Label working with Snoop Dogg and Iggy Azalea faces cyberthreat

Independent record label Empire Distribution, a big name in the hip-hop music scene, has been left vulnerable to cyberattacks.

On February 4th, 2024, the Cybernews research team discovered that independent American record label Empire Distribution had left its data up for grabs via a misconfiguration of its systems.

Founded in 2010 and headquartered in San Francisco, the label boasts a diverse portfolio that includes various musical genres such as R&B, reggaeton, reggae, and primarily hip-hop. The label has worked with famous artists such as Kendrick Lamar, Tyga, Iggy Azalea, Busta Rhymes, 50 Cent, and Snoop Dogg.

The problem lies in a publicly accessible environment file containing sensitive credentials. An environment file (.env) is a text file storing crucial configuration settings. These settings often include database access details, API keys, and various variables essential for the application to function properly. That’s why securing access to the file is crucial.

In the hands of malicious actors, the label’s leaked credentials could have been used for unauthorized access to the critical systems of Empire Distribution, potentially leading to compromising sensitive information such as customer data, financial records, or intellectual property.

Cybernews has contacted the company, and access to the credentials has been secured. An official comment from the company has yet to be received.

Leaked data included:

  • JSON Web Token secret
  • Mailgun API and domain
  • SES key and secret
  • Multiple database credentials
  • Memcached server credentials

Gateway to the company’s systems

The leaked environment file contained multiple database credentials that could potentially be used to access sensitive data. Even though the databases were located on private IP addresses, exposed credentials still pose a cybersecurity threat, especially if there are internal threats within the company.

Suppose attackers manage to infiltrate one part of the network. In that case, they might attempt to move laterally to other systems, which could result in additional compromises of sensitive data, elevated privileges, or other security breaches.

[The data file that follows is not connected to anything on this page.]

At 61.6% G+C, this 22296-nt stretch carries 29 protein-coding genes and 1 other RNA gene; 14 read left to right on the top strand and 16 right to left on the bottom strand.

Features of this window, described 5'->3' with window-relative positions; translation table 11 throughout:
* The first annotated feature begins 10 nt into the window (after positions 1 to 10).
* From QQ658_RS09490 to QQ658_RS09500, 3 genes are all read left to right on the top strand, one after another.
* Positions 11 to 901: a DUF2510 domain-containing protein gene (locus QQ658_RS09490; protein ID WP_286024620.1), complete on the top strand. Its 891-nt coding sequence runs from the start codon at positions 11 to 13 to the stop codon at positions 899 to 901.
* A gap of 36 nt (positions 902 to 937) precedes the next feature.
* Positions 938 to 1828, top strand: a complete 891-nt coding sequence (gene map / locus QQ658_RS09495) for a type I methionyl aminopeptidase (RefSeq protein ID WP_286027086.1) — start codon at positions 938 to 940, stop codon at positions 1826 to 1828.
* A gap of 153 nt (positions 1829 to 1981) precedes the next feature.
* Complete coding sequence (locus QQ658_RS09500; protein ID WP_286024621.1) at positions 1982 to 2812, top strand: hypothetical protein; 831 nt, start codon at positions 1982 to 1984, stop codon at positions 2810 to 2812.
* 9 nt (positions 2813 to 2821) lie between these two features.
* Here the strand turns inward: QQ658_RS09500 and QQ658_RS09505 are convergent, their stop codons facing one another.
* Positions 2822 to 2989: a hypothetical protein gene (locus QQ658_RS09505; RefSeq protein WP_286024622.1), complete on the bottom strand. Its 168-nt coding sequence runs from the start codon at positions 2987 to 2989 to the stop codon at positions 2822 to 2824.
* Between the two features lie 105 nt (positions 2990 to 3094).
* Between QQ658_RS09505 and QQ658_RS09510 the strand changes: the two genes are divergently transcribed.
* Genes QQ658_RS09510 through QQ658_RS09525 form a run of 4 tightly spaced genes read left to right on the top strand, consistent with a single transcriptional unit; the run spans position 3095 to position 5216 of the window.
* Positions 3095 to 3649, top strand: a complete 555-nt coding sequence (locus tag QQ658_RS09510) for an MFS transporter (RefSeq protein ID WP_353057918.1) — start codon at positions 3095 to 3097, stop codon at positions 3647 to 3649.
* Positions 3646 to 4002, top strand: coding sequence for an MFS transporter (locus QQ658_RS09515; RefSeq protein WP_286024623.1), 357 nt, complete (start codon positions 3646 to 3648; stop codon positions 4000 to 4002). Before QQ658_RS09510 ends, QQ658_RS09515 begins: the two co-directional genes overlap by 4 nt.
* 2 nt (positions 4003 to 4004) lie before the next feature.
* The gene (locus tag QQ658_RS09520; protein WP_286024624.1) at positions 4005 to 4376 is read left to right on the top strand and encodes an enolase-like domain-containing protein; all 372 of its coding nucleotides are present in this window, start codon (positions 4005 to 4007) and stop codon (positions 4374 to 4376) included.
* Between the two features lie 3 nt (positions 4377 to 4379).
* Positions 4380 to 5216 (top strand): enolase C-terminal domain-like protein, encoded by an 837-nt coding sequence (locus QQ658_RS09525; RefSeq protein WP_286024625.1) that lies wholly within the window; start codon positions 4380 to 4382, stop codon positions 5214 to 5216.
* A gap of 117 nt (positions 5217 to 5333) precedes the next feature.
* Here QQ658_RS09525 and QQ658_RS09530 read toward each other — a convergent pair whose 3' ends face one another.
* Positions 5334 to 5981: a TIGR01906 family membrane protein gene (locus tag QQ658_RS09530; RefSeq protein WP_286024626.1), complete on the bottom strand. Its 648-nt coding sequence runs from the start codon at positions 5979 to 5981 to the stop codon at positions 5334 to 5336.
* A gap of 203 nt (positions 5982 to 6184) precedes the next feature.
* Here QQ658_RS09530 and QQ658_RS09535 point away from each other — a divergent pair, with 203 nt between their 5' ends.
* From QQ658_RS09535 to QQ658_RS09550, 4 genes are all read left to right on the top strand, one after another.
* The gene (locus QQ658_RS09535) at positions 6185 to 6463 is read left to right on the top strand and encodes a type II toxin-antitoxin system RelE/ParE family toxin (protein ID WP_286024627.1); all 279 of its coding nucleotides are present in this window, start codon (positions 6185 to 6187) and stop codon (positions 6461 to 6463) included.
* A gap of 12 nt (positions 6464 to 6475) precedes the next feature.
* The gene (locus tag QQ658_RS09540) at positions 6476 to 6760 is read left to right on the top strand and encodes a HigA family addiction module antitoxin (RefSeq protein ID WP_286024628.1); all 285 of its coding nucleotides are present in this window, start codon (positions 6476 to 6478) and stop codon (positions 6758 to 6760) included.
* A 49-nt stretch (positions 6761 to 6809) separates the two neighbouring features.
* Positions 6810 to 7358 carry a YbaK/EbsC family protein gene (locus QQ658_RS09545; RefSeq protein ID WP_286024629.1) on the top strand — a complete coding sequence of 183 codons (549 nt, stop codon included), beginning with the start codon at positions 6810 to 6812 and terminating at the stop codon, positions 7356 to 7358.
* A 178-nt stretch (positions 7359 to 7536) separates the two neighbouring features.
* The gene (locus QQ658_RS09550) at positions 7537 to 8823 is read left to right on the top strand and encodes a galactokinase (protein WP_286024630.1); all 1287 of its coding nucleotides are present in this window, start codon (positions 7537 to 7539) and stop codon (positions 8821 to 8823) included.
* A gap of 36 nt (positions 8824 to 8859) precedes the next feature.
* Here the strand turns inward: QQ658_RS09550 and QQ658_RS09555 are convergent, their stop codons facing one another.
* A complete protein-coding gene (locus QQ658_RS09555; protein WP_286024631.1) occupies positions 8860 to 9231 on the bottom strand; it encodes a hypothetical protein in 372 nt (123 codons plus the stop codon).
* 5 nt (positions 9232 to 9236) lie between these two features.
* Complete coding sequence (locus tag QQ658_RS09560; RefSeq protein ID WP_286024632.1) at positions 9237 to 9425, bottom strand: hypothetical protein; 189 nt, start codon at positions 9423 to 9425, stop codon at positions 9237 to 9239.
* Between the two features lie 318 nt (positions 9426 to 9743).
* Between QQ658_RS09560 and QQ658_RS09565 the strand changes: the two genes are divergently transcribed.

empire distribution
Leaked .env file

Leaked Memcached server credentials pose further threats for an inside attack. Memcached is a system that helps speed up dynamic web applications by storing data in memory, making it easily accessible to applications and reducing the need to fetch the same data from the database repeatedly.

While the company’s Memcached servers were not directly reachable from the internet, they could still be affected if attackers breach the victim's network. If attackers obtain access to the Memcached server using the compromised credentials, they could potentially retrieve data stored on it.

This data could then be exploited for lateral movement within the network or other unauthorized actions. Such a scenario could have significant repercussions for a company, especially if the Memcached server caches sensitive information or forms a crucial part of the infrastructure.

empire distribution
Leaked .env file

Our researchers also found a JSON Web Token (JWT) secret among the leaked data. JWTs are encoded tokens that are used to transmit information between parties securely. The secret is typically a long, randomly generated string known only to the parties involved in the JWT communication.

The exposure of this secret is particularly dangerous because of the threat of attackers generating legitimate tokens to get unauthorized access to the company’s systems.

Hijacking the company’s communication

Another piece of sensitive information observed was Mailgun API and domain, along with the SES credentials. Mailgun is a mailing service used for official company communication, and SES allows businesses to send transactional, marketing, and notification emails to customers and users.

Attackers could have used this exposed data to send emails on behalf of the company. This could lead to phishing attacks, spamming, or the distribution of malware, damaging the company's reputation and potentially leading to blacklisting by email service providers.

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